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Defining criteria for felony boating under the influence charges

In past blog posts, we've discussed how South Carolina statutes address boating under the influence. Essentially, the many of the same standards applied by law enforcement for land-based drivers also apply to boat operators.

Along that same line, South Carolina law outlines what constitutes a felony BUI charge. Much like land-based felony driving under the influence offenses, the prescribed punishments for such charges are no laughing matter.

According to the law, a person who is operating a water vessel under the influence of alcohol or drugs and causes an accident could be struck with serious charges. The felony label takes effect if the person operating or in control of the boat causes "serious bodily injury" or death to another person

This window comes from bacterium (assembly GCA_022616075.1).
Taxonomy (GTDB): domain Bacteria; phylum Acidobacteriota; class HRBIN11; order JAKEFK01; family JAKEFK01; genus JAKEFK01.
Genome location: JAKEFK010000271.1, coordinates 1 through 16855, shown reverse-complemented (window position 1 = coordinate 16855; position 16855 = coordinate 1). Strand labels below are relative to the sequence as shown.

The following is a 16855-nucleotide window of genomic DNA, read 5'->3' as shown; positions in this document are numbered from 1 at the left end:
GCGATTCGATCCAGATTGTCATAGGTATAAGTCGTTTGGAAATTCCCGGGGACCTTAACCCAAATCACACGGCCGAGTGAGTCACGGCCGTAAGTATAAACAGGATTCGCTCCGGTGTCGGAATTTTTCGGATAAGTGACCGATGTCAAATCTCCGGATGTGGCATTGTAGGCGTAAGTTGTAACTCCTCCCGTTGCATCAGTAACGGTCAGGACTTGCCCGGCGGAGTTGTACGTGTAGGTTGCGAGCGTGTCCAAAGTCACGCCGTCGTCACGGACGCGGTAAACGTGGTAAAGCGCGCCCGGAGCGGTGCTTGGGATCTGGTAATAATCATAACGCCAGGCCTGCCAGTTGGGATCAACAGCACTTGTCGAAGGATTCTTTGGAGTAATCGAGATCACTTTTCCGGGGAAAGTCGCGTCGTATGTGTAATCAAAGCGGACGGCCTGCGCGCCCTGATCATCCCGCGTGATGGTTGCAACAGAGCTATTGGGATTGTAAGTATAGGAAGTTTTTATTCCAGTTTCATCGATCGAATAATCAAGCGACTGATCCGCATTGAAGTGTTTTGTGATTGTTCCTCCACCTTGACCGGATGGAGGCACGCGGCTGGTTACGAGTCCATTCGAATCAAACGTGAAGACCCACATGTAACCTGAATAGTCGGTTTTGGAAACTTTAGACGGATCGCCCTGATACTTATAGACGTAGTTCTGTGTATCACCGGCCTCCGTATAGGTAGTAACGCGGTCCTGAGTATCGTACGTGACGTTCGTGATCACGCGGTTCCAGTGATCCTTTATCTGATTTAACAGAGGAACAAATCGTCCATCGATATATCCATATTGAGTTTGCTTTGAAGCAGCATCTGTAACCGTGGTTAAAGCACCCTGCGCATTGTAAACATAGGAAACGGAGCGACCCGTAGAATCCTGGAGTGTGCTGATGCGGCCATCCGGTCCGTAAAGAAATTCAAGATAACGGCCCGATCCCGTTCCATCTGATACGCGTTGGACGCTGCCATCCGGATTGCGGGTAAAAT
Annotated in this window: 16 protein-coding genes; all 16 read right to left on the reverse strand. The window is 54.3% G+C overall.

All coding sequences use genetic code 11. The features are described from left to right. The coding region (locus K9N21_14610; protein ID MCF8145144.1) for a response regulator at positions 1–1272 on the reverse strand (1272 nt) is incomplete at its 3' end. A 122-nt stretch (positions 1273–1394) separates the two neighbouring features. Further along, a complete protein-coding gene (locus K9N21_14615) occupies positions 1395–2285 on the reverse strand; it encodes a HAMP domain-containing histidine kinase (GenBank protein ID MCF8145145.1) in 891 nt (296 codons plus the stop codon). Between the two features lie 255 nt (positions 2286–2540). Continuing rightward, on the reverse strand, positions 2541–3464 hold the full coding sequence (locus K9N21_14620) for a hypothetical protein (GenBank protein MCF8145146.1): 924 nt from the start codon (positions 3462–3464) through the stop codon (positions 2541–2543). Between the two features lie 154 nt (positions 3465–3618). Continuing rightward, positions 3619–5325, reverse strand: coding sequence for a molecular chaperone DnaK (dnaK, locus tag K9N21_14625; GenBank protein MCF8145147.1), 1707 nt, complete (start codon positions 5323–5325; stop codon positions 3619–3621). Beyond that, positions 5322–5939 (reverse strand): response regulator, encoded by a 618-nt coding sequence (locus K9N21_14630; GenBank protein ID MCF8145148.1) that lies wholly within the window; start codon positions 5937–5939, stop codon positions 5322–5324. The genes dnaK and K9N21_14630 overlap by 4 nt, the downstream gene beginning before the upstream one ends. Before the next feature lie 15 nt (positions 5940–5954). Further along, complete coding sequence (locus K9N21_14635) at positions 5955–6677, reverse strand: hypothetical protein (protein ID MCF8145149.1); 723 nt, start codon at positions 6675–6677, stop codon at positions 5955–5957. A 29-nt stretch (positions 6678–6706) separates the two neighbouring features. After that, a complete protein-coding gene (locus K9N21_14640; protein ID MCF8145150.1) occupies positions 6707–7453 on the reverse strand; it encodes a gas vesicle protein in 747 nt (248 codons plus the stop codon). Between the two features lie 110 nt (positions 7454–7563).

At first glance, "serious bodily injury" may seem like a slippery term. However, the following conditions can fit the definition of this particular phrase:

  • An injury that causes serious risk of death.
  • "Serious, permanent disfigurement" results from the injury.
  • Any injury that causes complete or partial loss of vital organ function.

Of course, when determining whether or not charges filed by law enforcement are appropriate, it will be important for the defense to ensure that these conditions are met.

If the criteria for felony BUI sound familiar, that's because they probably should. As we covered on March 21 of this year, state law defines felony DUI charges in a very similar way. This is just another demonstration of how seriously boating under the influence should be taken. Just because boating may not seem as complex or difficult as driving a vehicle, people should not forget that there are very strict laws that apply to both means of travel.

Source: South Carolina Legislature,SC Code 1976 § 50-21-112, accessed July 15, 2014

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